“The ad begins with voices saying, ‘The truth is our nation is more divided than ever,’ with those words spelled out against a white backdrop. The phrase then changes to ‘The truth is alternative facts are lies.’ The ad repeats different versions of the ‘The truth is...’ as the voices speed up and get louder. It ends with: ‘The truth is hard’ and ‘The truth is more important now than ever.’ . . .”
President Trump responded to that with a tweet early Sunday, “For first time the failing @nytimes will take an ad (a bad one) to help save its failing reputation. Try reporting accurately & fairly!”
Sting performed “The Empty Chair,” which he wrote with J. Ralph for the documentary film “Jim: The James Foley Story.” The film tells the story of journalist Foley, who was killed by ISIS in 2014.
“Sting performed the song solo with just his guitar and a stark backdrop with a poignant quote from Foley that read, ‘If I don’t have the moral courage to challenge authority, we don’t have journalism,’ ” Madison Vein reported Sunday for Entertainment Weekly.
When “Moonlight” won for Best Adapted Screenplay, Barry Jenkins and co-writer Tarell Alvin McCraney used their platform to give the “black and brown boys and girls and non-gender conforming who don’t see themselves” a shout-out while reflecting on their own histories growing up in Miami, where the film is set,” as Jess Denham reported Tuesday for London’s Independent.
“For all you people out there who feel there is no mirror for you, that you feel your life is not reflected, the Academy has your back, the ACLU has your back, we have your back, and for the next four years we will not leave you alone, we will not forget you,” said Jenkins.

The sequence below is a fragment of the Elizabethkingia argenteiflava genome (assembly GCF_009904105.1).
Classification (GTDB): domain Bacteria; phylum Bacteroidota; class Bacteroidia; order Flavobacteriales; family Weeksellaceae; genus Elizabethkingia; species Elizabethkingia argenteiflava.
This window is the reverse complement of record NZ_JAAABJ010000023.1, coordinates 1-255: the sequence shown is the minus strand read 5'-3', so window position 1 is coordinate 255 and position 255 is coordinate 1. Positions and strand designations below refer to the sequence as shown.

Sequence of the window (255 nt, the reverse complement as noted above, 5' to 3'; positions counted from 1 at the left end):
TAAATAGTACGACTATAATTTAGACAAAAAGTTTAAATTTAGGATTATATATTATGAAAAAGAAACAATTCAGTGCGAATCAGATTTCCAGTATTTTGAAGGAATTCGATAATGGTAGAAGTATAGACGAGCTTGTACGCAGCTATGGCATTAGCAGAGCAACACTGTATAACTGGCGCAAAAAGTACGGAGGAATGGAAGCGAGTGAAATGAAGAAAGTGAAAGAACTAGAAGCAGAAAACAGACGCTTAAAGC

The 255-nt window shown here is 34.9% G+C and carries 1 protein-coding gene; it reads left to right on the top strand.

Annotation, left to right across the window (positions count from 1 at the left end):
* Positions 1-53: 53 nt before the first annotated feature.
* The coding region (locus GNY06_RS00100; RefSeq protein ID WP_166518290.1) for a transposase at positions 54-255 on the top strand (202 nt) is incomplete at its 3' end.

That resonated with those whose identities fit the category, some of them journalists.
Gerrick D. Kennedy, pop music writer for the Los Angeles Times, tweeted, “And right now I’m sobbing hysterically. I’ll be 30 this year. Waited my whole life as a black queer man for a film like @moonlightmov.”
Perhaps more important, according to CBS News, “Moonlight’s” influence reached “the tough streets of Miami’s Liberty City.”
“Natalia Baldie is the artistic director of Northwestern High’s performing arts program,” Manuel Bojorquez reported for the “CBS Evening News” on Monday.
“ ‘What does this represent for those students?’ CBS News asked.
“ ‘They can actually see past the violence and the guns, and start believing in their gifts,’ she said. . . .”Actor Mahershala Ali discusses “Moonlight” Monday with Gayle King on “CBS This Morning.” (video)
Leonard Greene, Daily News, New York: Oscars get it right in 2017 with acting, best picture awards
Mark Olsen, Los Angeles Times: ‘O.J.: Made in America’ vanquishes boundaries as it wins the Oscar for documentary feature (accessible via search engine)
Rob Smith, NBC OUT: Opinion: ‘Moonlight’ Won’t Win Best Picture — and That’s OK (Feb. 25)
“The White House press secretary, Sean Spicer, has taken to slapping journalists who write unflattering stories with an epithet he sees as the epitome of low-road, New York Post-style gossip: ‘Page Six reporter,’ ” Glenn Thrush and Michael M. Grynbaum reported Saturday for the New York Times.
“Whether the New England-bred spokesman realizes it or not, the expression is perhaps less an insult than a reminder of an era when Donald J. Trump mastered the New York tabloid terrain — and his own narrative — shaping his image with a combination of on-the-record bluster and off-the-record gossip.